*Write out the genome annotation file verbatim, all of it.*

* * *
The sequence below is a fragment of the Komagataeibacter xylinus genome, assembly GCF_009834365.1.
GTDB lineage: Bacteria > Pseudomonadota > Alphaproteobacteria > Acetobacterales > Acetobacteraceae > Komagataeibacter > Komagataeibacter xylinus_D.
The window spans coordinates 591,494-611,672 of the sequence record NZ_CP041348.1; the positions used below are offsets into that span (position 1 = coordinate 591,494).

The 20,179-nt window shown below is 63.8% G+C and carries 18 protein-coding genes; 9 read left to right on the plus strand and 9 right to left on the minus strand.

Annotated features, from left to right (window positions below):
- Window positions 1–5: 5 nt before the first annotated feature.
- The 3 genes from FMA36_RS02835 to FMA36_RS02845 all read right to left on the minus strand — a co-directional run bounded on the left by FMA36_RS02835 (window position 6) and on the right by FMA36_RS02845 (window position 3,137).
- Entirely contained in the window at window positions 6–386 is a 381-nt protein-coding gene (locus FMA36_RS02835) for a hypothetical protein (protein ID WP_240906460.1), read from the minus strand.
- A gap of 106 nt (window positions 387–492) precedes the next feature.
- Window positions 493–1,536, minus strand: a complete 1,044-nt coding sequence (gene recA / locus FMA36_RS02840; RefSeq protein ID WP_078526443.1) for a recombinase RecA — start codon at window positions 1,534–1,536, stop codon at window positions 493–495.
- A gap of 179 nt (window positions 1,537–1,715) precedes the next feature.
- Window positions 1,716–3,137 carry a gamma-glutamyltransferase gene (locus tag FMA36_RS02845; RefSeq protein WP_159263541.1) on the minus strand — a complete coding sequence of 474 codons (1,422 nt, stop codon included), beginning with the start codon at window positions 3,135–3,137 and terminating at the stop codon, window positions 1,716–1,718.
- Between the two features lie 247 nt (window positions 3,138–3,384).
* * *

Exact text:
The sequence below is a fragment of the Komagataeibacter xylinus genome, assembly GCF_009834365.1.
GTDB lineage: Bacteria > Pseudomonadota > Alphaproteobacteria > Acetobacterales > Acetobacteraceae > Komagataeibacter > Komagataeibacter xylinus_D.
The window spans coordinates 591,494-611,672 of the sequence record NZ_CP041348.1; the positions used below are offsets into that span (position 1 = coordinate 591,494).

The 20,179-nt window shown below is 63.8% G+C and carries 18 protein-coding genes; 9 read left to right on the plus strand and 9 right to left on the minus strand.

Annotated features, from left to right (window positions below):
- Window positions 1–5: 5 nt before the first annotated feature.
- The 3 genes from FMA36_RS02835 to FMA36_RS02845 all read right to left on the minus strand — a co-directional run bounded on the left by FMA36_RS02835 (window position 6) and on the right by FMA36_RS02845 (window position 3,137).
- Entirely contained in the window at window positions 6–386 is a 381-nt protein-coding gene (locus FMA36_RS02835) for a hypothetical protein (protein ID WP_240906460.1), read from the minus strand.
- A gap of 106 nt (window positions 387–492) precedes the next feature.
- Window positions 493–1,536, minus strand: a complete 1,044-nt coding sequence (gene recA / locus FMA36_RS02840; RefSeq protein ID WP_078526443.1) for a recombinase RecA — start codon at window positions 1,534–1,536, stop codon at window positions 493–495.
- A gap of 179 nt (window positions 1,537–1,715) precedes the next feature.
- Window positions 1,716–3,137 carry a gamma-glutamyltransferase gene (locus tag FMA36_RS02845; RefSeq protein WP_159263541.1) on the minus strand — a complete coding sequence of 474 codons (1,422 nt, stop codon included), beginning with the start codon at window positions 3,135–3,137 and terminating at the stop codon, window positions 1,716–1,718.
- Between the two features lie 247 nt (window positions 3,138–3,384).